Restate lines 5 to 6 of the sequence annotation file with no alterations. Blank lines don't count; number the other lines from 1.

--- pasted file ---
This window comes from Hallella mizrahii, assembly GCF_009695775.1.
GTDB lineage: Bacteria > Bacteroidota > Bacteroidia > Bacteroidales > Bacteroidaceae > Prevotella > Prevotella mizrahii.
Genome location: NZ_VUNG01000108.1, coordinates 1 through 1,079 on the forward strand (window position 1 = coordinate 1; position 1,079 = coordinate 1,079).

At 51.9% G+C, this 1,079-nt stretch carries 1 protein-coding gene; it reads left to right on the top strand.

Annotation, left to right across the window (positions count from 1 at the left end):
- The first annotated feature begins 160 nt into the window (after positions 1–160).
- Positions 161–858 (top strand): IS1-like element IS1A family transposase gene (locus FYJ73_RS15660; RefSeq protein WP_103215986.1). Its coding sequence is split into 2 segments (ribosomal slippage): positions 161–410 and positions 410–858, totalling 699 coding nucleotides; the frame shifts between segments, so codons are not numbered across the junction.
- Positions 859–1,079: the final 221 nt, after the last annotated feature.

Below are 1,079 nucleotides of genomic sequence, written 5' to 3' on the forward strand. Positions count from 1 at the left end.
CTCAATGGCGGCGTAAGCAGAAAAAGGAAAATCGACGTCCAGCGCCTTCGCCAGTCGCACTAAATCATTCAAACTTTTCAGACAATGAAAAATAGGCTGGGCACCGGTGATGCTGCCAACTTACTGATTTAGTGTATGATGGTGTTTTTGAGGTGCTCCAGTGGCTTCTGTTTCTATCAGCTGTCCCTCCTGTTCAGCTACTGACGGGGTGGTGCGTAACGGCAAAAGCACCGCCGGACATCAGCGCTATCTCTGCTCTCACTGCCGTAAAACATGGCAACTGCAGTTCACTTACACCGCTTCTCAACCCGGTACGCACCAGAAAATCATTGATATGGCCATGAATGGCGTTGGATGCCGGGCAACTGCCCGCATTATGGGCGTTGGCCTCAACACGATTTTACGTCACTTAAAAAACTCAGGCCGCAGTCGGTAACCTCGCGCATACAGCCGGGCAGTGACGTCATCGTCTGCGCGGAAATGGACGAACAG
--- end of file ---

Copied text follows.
Annotation, left to right across the window (positions count from 1 at the left end):
- The first annotated feature begins 160 nt into the window (after positions 1–160).